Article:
Visual overload: The Archigram Archival Project

Product design the Archigram way.

Not many of the designs from the inimitable architecture group Archigram have ever been built. It should of course be noted that not many of their designs are buildable, even with the technology available now, 40 years after their conception. That is not to say, however, that Archigram has not met with success. The visionary collaboration of its 6 founders and sole members have had a lasting influence on design today, from architecture and city planning to product and graphic design.

Up until now their drawings, plans, collages and photographs have been almost impossible to find, but a grant from the British Humanities Research Council has allowed EXP, an architectural research group at the University of Westminster, to make the Archigram Archives available as a free, digital resource for academic and general browsing purposes. Nearly 10,000 items from over 200 projects have been compiled in a searchable database, including projects from the members of the group before they met as well as their work together, like Archigram, the experimental architecture magazine that started it all.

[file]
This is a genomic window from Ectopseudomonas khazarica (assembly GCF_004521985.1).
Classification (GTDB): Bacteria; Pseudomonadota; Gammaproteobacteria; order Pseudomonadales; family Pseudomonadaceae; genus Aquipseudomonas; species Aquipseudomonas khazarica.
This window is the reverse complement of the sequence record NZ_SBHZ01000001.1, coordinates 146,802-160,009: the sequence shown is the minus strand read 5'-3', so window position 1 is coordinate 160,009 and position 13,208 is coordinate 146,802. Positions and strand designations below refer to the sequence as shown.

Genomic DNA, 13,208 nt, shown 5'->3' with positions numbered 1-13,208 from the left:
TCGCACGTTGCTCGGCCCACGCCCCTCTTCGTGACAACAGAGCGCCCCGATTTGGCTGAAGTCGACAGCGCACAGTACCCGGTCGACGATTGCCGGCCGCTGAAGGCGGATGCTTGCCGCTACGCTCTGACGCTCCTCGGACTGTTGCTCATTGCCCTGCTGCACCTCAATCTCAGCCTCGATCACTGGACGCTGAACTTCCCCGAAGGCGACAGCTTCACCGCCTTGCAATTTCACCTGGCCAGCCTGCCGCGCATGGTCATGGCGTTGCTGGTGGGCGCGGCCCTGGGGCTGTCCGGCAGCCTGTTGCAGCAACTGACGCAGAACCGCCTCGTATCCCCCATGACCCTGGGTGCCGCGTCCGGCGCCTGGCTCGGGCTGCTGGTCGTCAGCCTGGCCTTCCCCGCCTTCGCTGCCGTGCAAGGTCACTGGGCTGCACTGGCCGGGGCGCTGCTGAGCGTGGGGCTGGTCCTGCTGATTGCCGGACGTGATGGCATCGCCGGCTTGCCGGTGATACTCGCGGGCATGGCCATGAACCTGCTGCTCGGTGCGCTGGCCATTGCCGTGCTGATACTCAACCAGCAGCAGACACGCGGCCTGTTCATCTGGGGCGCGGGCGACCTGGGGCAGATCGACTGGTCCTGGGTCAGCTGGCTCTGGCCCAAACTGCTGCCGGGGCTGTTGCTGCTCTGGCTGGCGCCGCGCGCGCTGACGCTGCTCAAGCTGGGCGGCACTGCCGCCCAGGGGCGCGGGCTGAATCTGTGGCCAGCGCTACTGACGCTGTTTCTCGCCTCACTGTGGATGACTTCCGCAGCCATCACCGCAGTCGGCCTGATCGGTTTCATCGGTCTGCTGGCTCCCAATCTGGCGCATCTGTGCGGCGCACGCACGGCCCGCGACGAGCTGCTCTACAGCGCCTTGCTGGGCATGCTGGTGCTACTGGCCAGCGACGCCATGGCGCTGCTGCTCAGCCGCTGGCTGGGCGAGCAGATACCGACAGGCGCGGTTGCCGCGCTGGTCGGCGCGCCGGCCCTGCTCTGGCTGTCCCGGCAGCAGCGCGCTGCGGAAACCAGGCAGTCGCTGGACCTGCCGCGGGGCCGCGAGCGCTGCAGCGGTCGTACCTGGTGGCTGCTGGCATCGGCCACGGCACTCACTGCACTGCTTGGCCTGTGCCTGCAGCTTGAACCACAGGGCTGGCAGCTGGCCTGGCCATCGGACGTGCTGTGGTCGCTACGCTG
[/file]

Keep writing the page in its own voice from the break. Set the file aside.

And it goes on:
Most of their projects were never completed because they were never conceived that way to begin with. Conceptual projects, like instant, plug-in cities and drive in homes are examples of the fantasy projects they were known for. They were more concerned with designing spaces that changed they way people lived and interacted with each other than in actually building them. Perhaps that was their downfall. Certainly, their ideas were far from being practical, but what really inspiring idea is?

One of Archigram’s many conceptual proposals.